I've moved to a big state university town since then. The kids I meet who are in this college are more balenced, and most of the time smarter (but not intensely obsessive about things) than the kids at MIT. I feel happier the more interaction I have with non-MIT people. When I meet MIT people in the course of work, it seems half of them are kind of recovering like me and half are bitterly hated by everyone they interact with.

I have made several career choices in order to make sure I do not have to meet or work with MIT people any more. Among these was a conscious decision to give up lisp, the best way to program there is, but lisp people seem like the worst of MITers even when they are not from MIT. Read Erik Naggum's posts on comp.lang.lisp if you need a striking example. In all fairness, it's not just MIT people, I treat anyone from the northeast, a big school, or jewish as having two strikes against them until they prove they are real people. Only lawyers have more constantly been sub-human than people from MIT.

As for the MIT Media lab, they are a different sort of dispicable character. They seem to be focused on selling the reputation of the rest of MIT for their own gain. They take a corporate donor, wave a bunch of smoke and mirrors and invoke the MIT reputation, get money, and then when the guys finally realize that all they are doing is hooking up random junk to each other about and then hyping it in the most oily dot-com style, they toss that donor and search out more. They had a wearable computer FASION SHOW. Nuff said.

If you are a high school student considering going to MIT, here's what you should do. Find an MIT alumni to talk to who is not a member of the any of the alumni clubs or shit (that means hooking up with them outside of MIT's recruiting, which is hard.) Ask them to look you right in the eye, and say "if you did it all over again, would you go to MIT again ?"

A large portion will have to admit the answer is no. They will point out that their experience wasn't totally bad, etc, but on the balence, they would have gone to a good state school. (A factoid often quoted is that MIT alumni contribute proportionally less than all the other high-reputation places to their school; I think this is only partly due to the fact that a lot of them viciously hate the place, and more related to the fact that the demographic of MITers is more middle class than the likes of Harvard, Princeton, etc.)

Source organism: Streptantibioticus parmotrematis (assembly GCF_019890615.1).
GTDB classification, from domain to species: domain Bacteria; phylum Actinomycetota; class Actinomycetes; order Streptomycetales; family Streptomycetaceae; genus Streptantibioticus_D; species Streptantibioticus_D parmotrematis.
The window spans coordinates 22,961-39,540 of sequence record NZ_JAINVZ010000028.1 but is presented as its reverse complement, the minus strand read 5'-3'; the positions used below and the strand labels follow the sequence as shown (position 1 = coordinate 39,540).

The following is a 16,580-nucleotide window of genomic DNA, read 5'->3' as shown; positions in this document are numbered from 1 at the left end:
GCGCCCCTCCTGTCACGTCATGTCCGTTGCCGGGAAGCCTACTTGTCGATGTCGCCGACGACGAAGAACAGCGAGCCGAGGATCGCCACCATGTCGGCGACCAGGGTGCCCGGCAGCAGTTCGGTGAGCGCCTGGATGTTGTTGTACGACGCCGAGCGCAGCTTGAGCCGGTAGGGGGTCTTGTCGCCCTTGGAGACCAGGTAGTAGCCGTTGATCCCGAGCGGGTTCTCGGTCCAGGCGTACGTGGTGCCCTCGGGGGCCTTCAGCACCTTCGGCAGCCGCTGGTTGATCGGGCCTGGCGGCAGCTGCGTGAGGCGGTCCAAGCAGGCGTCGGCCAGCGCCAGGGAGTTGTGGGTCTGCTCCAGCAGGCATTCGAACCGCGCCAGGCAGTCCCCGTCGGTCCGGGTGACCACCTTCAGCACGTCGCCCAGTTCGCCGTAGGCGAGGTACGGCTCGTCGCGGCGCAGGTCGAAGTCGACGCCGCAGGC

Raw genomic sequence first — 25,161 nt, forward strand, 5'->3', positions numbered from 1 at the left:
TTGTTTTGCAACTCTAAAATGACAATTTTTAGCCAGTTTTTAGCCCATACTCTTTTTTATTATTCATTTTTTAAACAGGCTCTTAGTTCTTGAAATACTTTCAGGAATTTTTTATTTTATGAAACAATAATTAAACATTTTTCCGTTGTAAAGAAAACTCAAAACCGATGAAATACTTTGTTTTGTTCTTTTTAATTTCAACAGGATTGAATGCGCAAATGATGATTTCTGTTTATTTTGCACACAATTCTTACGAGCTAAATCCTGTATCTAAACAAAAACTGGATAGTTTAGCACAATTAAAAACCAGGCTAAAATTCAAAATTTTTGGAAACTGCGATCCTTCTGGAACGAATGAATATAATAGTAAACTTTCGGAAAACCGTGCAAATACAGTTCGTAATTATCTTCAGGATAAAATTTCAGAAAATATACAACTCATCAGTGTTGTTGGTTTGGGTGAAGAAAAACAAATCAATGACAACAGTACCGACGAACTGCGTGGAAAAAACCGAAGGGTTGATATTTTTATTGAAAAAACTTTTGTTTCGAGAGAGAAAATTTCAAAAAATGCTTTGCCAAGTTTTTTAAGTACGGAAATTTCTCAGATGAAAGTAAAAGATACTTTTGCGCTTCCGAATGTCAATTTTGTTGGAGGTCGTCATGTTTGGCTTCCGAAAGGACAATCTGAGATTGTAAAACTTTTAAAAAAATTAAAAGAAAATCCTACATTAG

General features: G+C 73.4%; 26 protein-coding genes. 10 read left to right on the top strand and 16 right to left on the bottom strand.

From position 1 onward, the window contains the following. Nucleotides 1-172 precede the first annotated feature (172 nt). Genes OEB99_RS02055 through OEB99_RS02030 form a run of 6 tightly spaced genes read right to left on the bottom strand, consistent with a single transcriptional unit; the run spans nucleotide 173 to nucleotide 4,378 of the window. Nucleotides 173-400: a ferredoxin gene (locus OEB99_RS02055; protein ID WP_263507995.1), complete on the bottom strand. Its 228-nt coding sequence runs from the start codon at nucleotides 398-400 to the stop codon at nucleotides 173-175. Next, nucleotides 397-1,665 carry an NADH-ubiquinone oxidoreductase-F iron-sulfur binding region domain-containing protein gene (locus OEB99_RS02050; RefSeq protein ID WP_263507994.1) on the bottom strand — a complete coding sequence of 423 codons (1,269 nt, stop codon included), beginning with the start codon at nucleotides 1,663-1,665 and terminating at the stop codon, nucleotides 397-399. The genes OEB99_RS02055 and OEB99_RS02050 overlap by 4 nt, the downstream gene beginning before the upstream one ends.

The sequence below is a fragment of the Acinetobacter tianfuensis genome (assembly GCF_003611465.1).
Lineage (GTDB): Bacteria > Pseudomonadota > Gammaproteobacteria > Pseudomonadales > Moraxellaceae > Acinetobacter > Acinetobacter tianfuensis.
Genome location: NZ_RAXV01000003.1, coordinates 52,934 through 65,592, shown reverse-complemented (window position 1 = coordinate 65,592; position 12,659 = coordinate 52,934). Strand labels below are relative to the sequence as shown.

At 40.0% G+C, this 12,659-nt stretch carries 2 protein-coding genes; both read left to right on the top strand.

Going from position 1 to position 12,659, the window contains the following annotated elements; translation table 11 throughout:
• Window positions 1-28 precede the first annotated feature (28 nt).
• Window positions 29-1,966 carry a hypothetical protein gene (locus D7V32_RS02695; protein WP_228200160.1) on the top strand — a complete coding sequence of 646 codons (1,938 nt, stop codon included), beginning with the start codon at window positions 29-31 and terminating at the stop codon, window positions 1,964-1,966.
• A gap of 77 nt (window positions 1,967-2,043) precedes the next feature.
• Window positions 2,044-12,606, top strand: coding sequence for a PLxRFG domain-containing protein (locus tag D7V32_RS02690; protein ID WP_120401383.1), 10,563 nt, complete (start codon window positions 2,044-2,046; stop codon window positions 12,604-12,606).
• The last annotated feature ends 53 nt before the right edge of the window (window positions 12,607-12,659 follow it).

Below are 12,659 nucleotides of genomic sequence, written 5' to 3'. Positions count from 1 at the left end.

I look forward to discriminating again MIT people in jobs and any other way (I'm buying some rental property in the next year or so, no MITers will rent my place) for the rest of my life. I'm still trying to give northeasterners and jews a fair shake in the interest of an equal society and all that, but MITers are right out.

Re:mit is death (0)

Anonymous Coward | more than 12 years ago | (#3392556)

This ought to be an Ask /.

I went to Georgetown University and can't complain at all about the school, except that the CS department was severely neglected. While they've got some top-notch professors (Mahe, Squier, Denning to name a few), the facilities are sorely lacking.

GU is one of the schools that you'd find alums encouraging people to attend. The breadth of subjects that can be broached there is excellent and the city itself (DC) is interesting in its own right.

The downside is that it's fairly expensive, much more than a state school. A good alternative in the DC area is George Washington which is just down the street. Certainly not as prestigious as GU, but a very good school in its own right.

For CS in DC, try Howard, but as a historically black university, the vast majority of pasty white CS geeks would stand out like a sore thumb.

Re:mit is death (0)

Anonymous Coward | more than 12 years ago | (#3392663)

GU is one of the schools that you'd find alums encouraging people to attend.

That's not surprising, considering that DC is one of the most livable, well-rounded cities in the nation. Unlike the west coast, where there tends to be a rampant hedonism, east coast cities tend to be progressive, enlightened, and civic-oriented. DC, as our capital, is surely the best example of this.

Question (0)

Anonymous Coward | more than 12 years ago | (#3392323)

If I overclock it, will it help keeps me warm next winter?

I can't tell you how cool this guy is (1)

Dancin_Santa (265275) | more than 12 years ago | (#3392331)

Just look at his picture [] .

Re:I can't tell you how cool this guy is (0)

Anonymous Coward | more than 12 years ago | (#3392531)

Like Batman - but more bat-like.

This is cheaper (-1, Troll)

Anonymous Coward | more than 12 years ago | (#3392332)

Take this and drink
©1995 Pan Productions
In the Beginning...

Professor Pan was a normal guy until a friend talked him into trying an experimental "smart drug" imported from Switzerland. This drug, known as "Male-X" was touted as an intelligence enhancer, mood elevator, confidence builder, and, most interestingly, a sex-enhancer. Since the good Professor had been a little down-in-the-dumps, and his friend seemed so vibrant, healthy and successful, he agreed to give it a try.
"It just takes a single drop," his friend said. "Keep it refrigerated and a bottle will last you six months."

That night Professor Pan added a drop of the mail-order pharmaceutical to his National Bohemian beer and invited his girlfriend, Chloe, over to his apartment. They had wild jungle sex until 4 a.m., when they were both too sore and tired to go at it again.

"What the hell's gotten into you?" Chloe asked.
Professor Pan winked, but said nothing.
While rooting through the refrigerator the next morning, Chloe found the Male-X hidden behind a jar of cherries. She smiled wickedly